Foster: Absolutely, and of course there's a fine line here between insider trading and leveraging your unique insight.
Foster: And of course something we're saying here should be construed as soliciting insider trading. But that all said if you're in the robotics industry you see your suppliers selling out of a particular component that's in high demand in various parts of the world, in various industries and verticals. And you see many retail or inventory just completely sold out for months on end, which for example this happening right now you have trends in tech in silicon chip makers and graphics card, many factors. Inventories and retail supplies they're sold out around the world, and it's highly indicative of the demand to support the emergence of cryptocurrency networks.
And so, yes, I think that it's absolutely possible for most people to leverage what they know to have and create an edge in their investment.
Hoff: So just going to there's a little bit further, let's say I work within an industry, I kind of see a trend happening, how do I make sure that I'm using my edge by trading well without stepping into illegal territory of having information and using that to make a trade? Just for people to clarify like what would be legal and what would be illegal.
Foster: I'm probably not the best authority on legally determining what the big concerns are in trading. But that said at the end of the day if it is proprietary information, inside of your own organization that has not been publicly disseminated, yes, you do not want to make an investment decision or act upon that especially if you're a senior executive or management personnel in that organization. Now that said if that information is public in almost any way, it's absolutely fair game.
Hoff: OK, so use your edge, know your industry, see the trends that are happening, concentrate maybe on that industry or whatever your level of expertise is before venturing out into other territories. But just don't do it to the point where it just happens to be information you're privy to and nobody else is and using that.
Hoff: So what would you say people need to do to get started into this game? And I've kind of asked you this, but I guess, what are the three best practices?
Foster: And I think there are absolutely a few best practices. No. 1, of coursem educate yourself, read the literature, know your tax liability, and tax situation because I think most traders underestimate the tax implications. Clearly you are talking about short-term cap gains or long-term cap gains, and in most states that adds additional tax liability with regard to income taxes. And so think about these things ahead of time and you can avoid years of a lot of trouble.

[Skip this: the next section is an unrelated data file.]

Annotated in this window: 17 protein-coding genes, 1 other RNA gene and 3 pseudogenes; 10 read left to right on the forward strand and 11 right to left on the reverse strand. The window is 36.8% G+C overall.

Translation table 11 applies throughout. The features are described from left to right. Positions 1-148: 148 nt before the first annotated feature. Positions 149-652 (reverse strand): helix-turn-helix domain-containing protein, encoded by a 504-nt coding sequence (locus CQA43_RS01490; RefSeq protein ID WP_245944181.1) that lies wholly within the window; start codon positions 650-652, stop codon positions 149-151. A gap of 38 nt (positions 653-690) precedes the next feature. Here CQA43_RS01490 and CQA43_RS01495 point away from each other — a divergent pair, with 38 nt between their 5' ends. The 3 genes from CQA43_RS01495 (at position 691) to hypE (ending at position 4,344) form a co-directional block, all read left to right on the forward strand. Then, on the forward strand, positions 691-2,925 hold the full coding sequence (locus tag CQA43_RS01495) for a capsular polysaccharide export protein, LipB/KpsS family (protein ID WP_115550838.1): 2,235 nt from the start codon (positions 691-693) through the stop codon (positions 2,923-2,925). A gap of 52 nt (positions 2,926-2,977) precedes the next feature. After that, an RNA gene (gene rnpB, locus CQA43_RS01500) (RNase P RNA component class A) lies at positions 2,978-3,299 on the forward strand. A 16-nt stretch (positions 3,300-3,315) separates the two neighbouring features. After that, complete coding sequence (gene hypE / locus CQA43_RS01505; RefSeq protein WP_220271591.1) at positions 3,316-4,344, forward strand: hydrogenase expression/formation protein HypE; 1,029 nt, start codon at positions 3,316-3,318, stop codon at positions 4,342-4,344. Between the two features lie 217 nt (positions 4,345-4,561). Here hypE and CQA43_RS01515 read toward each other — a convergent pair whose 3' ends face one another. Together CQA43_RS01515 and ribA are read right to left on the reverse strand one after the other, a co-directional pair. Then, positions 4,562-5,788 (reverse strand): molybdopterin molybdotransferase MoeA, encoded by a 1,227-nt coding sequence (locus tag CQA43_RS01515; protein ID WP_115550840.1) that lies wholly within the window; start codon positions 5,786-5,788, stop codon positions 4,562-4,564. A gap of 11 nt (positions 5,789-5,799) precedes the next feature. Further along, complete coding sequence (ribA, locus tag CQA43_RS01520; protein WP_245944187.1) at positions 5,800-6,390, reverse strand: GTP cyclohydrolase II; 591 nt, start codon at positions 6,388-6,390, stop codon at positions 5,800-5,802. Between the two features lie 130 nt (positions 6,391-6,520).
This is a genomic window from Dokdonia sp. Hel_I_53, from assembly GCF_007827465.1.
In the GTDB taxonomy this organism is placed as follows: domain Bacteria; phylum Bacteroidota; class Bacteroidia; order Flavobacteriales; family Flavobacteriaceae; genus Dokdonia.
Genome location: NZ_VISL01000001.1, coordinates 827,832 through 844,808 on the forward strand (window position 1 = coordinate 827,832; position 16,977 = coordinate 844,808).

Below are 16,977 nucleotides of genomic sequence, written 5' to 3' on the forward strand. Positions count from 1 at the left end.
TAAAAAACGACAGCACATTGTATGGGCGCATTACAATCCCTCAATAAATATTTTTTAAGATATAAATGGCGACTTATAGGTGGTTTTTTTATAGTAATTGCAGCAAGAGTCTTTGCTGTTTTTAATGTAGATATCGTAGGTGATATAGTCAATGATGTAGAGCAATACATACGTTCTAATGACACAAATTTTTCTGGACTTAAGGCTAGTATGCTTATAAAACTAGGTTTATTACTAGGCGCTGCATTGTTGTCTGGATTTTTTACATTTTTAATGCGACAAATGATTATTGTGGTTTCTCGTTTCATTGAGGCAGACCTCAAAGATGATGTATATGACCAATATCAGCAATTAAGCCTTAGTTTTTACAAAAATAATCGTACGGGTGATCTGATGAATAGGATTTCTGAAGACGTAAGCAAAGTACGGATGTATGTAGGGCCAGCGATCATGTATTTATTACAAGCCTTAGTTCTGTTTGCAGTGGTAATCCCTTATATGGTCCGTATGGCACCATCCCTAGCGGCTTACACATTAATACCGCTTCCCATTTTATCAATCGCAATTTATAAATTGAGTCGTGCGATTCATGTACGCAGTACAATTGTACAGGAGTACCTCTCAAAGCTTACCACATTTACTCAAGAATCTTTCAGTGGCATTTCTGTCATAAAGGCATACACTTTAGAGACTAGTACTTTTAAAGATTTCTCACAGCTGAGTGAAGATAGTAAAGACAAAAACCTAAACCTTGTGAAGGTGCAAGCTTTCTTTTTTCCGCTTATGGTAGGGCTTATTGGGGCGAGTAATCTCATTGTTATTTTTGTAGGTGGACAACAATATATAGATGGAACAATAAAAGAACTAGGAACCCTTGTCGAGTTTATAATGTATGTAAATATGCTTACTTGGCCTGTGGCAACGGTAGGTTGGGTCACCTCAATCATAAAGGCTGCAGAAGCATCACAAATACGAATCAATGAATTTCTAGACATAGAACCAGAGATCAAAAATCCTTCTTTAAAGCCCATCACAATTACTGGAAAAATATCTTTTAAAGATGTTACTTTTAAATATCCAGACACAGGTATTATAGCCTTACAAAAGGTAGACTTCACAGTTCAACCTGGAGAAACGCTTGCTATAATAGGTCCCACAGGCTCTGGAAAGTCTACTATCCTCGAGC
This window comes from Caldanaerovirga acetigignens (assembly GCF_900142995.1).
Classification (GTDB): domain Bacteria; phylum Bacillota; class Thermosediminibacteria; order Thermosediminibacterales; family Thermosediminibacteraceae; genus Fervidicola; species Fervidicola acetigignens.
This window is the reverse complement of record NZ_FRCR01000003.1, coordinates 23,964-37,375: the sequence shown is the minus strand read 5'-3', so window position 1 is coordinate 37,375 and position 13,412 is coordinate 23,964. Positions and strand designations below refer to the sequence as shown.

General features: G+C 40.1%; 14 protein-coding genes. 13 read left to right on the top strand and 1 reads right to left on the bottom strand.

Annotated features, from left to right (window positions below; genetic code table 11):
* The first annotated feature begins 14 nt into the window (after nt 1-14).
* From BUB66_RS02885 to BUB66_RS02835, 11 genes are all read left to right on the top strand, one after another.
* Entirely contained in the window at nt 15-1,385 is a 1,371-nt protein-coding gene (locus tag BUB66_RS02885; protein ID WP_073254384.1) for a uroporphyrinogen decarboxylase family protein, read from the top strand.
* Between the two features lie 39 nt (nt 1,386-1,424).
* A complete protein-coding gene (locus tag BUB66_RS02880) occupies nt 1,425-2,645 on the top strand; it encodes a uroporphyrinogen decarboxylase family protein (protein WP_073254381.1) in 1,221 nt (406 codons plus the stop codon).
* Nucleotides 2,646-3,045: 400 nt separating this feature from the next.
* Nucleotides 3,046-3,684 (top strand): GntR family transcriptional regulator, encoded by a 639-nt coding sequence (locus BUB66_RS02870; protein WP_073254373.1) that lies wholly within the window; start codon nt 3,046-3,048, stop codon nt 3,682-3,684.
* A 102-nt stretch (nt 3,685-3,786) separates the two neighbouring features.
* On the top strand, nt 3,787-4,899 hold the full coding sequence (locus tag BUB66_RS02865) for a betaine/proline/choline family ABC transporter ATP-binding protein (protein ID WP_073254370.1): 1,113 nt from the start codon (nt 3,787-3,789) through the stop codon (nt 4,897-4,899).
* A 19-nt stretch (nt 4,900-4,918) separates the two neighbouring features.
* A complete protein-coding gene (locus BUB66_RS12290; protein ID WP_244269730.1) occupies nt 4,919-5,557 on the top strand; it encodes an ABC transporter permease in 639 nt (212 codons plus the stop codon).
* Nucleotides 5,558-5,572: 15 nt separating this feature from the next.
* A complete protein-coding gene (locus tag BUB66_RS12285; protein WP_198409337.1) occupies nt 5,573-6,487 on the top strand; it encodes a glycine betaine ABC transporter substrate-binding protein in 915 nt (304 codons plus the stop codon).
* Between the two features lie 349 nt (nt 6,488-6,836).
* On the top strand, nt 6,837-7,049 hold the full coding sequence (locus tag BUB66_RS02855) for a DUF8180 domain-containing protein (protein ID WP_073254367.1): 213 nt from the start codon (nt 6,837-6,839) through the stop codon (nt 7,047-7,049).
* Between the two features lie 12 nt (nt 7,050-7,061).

The second and frankly I think this is probably one of the most critically important suggestions I have - don't discount the opportunity to back test and actually model your strategies. The burdens of algorithmic trading platforms, and some of these are even free, allows anybody even with just modest technical skills to algorithmic program their strategy.
And this sounds like a pretty big technical challenge, but it's frankly not. Take for example the platform we developed at quantiacs.com. We have a tool that allows anybody without the programming knowledge to develop a training algorithm and back test it on 20 years of data, completely free. And you can do this with retail programs. There's a handful, I've personally used everything from the low level publicly available platform called Trading View, and there's others, there's one called Ninja Trader, and another called Multi Charts. And most have either free trials or demos or completely free to use but not trade on options.
And so if you think you have a strategy or a set of rules, a set of logic that you want to trade by it's incredibly easy to program this into an algorithm, actually see how that would perform over various periods of time with realistic risk metrics and components. It's not difficult.
And so if you can do that and you can show over hundreds or thousands of trades that you have a significant edge, what you want to look for of course is a flat, low volatility equity curve. You want to minimize your draw down, you want to minimize the most money that you lose. So from the very peak of how much capital you've made you want to minimize how much that conceivably can drop.